The political circus returns to town
Nevins is co-publisher of The Fulcrum and co-founder and board chairman of the Bridge Alliance Education Fund.
Once again, the suffocating partisanship that most Americans abhor is on display as we approach the November elections.
We are already witnessing the accusations and innuendos, the misinformation and vilifying of one candidate by the other as both the left and the right employ tactics and game plans detrimental to democracy.
I am appalled but not surprised as I watch the behaviors of the candidates posturing against each other with twisted facts and vitriolic disdain, solely to win the sacred trust of the electorate.
As citizens we should be asking ourselves, "Is this particular behavior in any way addressing the critical issues facing our country?" Obviously, we are not, otherwise those running for office wouldn’t rely on the same misleading rhetoric, and the extreme polarizing antics lacking any sense of decency that apparently are so effective.
Take the race for Senate in Pennsylvania, a key swing state. While Republican Mehmet Oz has been criticizing his Democrat opponent, John Fetterman, for his unsophisticated appearance in hoodie sweatshirts rather than focus on important issues. Recently he’s been running ads that depict Fetterman as a slovenly “basement bum.” Fetterman has returned the favor by mocking Dr. Oz for wearing “Gucci loafers and saying he wouldn’t last two hours in his Pennsylvania rural hometown.”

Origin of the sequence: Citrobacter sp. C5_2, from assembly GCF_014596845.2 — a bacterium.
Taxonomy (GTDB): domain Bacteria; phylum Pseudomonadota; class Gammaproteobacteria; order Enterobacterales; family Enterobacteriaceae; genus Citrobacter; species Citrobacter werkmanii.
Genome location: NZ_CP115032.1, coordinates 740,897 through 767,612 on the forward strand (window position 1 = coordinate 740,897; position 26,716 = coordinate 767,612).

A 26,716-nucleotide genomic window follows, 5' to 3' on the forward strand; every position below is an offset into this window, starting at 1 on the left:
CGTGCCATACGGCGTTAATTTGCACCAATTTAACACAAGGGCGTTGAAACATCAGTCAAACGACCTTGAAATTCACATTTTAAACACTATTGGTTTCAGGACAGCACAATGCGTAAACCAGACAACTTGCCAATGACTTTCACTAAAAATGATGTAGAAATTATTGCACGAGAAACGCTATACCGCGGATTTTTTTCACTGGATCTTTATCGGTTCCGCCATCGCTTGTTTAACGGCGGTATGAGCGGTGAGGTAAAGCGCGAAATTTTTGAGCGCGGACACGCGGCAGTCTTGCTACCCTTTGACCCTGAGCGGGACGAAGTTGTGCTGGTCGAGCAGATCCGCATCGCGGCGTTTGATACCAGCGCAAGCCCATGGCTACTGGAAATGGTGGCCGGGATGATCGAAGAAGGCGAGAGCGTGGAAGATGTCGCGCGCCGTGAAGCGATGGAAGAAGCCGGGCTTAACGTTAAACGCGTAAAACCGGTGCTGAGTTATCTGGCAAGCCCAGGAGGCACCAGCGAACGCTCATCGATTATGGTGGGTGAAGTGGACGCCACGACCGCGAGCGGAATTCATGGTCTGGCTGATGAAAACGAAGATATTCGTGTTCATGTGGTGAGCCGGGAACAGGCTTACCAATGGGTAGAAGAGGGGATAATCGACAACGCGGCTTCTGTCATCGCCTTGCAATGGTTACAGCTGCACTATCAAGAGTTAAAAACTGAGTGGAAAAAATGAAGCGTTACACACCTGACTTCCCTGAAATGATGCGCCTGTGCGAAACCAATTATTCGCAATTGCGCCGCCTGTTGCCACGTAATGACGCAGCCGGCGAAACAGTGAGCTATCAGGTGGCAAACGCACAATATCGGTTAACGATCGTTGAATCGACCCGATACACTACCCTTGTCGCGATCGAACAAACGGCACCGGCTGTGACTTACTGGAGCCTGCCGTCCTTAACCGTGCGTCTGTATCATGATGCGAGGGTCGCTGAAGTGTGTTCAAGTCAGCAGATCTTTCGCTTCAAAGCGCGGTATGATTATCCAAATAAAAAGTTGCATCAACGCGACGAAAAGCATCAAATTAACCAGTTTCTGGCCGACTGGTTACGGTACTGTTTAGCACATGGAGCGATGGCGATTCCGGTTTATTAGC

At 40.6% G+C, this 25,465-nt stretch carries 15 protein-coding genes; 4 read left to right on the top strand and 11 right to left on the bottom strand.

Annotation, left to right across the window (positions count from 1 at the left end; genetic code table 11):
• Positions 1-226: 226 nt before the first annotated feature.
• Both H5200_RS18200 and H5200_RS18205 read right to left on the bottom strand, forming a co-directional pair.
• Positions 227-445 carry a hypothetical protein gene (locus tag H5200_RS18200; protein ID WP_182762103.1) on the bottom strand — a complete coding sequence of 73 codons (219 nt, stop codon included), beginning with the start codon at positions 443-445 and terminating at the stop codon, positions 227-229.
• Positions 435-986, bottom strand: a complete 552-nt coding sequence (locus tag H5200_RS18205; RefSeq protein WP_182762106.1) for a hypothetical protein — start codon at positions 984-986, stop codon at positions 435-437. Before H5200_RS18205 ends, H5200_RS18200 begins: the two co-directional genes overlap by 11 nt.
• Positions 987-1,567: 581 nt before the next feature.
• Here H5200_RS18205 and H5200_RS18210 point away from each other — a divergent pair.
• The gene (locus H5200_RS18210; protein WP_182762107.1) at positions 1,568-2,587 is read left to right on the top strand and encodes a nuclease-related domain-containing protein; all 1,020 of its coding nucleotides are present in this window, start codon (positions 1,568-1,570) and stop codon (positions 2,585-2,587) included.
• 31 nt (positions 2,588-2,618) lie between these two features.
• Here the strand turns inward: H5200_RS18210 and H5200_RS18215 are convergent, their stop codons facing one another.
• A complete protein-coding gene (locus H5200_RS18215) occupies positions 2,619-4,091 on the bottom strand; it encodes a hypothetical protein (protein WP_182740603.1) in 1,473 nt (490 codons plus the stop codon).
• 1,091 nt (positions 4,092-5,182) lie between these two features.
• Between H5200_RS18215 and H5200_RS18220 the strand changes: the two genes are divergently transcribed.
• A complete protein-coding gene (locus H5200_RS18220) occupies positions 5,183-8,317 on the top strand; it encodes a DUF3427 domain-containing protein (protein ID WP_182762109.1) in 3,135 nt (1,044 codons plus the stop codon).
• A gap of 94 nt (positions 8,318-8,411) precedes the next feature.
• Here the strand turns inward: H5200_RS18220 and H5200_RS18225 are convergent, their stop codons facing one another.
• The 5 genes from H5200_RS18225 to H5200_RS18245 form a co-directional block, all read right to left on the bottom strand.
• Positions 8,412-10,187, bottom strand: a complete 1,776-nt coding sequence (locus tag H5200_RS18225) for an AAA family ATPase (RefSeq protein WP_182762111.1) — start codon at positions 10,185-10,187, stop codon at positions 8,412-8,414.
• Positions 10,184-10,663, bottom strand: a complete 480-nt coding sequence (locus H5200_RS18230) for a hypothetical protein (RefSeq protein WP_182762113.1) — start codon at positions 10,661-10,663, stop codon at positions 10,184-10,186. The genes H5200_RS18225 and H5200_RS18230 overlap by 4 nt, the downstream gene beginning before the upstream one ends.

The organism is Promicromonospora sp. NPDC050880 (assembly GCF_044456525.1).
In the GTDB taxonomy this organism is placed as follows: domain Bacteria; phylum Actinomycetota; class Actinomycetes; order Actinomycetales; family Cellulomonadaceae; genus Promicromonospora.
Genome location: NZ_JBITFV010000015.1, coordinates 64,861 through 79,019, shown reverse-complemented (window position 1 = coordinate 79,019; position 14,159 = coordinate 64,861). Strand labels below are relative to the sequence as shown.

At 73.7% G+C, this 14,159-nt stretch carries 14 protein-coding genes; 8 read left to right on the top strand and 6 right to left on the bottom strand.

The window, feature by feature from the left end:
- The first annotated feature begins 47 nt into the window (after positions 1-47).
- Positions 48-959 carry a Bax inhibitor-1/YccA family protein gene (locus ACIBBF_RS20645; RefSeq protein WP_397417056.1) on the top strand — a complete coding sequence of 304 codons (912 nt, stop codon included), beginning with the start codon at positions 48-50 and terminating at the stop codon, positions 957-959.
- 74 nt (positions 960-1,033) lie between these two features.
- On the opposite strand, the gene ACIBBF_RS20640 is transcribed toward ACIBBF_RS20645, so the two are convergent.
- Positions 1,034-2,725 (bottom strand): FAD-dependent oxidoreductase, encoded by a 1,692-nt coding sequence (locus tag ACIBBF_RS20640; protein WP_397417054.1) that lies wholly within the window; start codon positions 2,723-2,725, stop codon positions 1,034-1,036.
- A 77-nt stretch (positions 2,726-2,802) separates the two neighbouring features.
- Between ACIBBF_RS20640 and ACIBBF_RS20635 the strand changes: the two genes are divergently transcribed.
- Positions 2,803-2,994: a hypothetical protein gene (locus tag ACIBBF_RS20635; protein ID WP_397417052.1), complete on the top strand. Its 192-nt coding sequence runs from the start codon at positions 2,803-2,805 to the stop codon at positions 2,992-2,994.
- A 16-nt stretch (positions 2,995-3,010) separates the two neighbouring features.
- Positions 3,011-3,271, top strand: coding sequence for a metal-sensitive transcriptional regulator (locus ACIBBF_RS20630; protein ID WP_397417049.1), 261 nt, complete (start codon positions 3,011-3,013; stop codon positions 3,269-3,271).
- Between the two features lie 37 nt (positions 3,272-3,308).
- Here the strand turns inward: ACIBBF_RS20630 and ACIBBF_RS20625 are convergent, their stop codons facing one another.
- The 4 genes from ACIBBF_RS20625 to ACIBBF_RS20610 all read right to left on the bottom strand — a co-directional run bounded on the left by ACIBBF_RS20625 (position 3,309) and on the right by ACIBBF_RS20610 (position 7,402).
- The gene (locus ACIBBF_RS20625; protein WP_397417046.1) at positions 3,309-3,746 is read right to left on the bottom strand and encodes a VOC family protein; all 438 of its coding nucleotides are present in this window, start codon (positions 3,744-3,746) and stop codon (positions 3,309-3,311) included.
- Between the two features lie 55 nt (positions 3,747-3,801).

And amazingly they both proudly admit they approve these messages.
And in Wisconsin, Republican Sen. Ron Johnson deflected criticism of his previous statements downplaying the Jan. 6, 2021, insurrection by saying. “The armed insurrectionists stayed within the rope lines in the Rotunda,” Johnson said. “I’m sorry — that’s not what an armed insurrection would look like. I don’t think they’d be able to reopen Congress about six hours later and complete the counting of electoral votes if there literally had been an ‘armed insurrection. So again, I realize that term has been used to inflame the situation.”
And the Democratic National Committee joined the political circus during the primaries by spending millions of dollars supporting extremist candidates in the Republican primaries, giving voice to election deniers and conspiracy theorists. Tactically this approach might prove to be successful, but it is certainly a morally questionable approach.
“It’s hard for Democrats to take the high road when they’re cynically boosting some of these candidates in order to try to gain an advantage in the general election,” said Richard Hasen, UCLA law professor and director of the Safeguarding Democracy Project. “That doesn’t mean that what Democrats are doing is as bad as what Republicans are doing, but it still makes it objectionable.”
As we watch bad behavior by candidates on both sides of the aisle let’s guard against the moral equivalency excuse so often used in debates. This approach draws comparisons between different, and often unrelated, things to argue that one is just as bad as the other (or not). Let us not justify the behavior of our candidate by saying it isn’t as bad as the behavior of the candidate we oppose.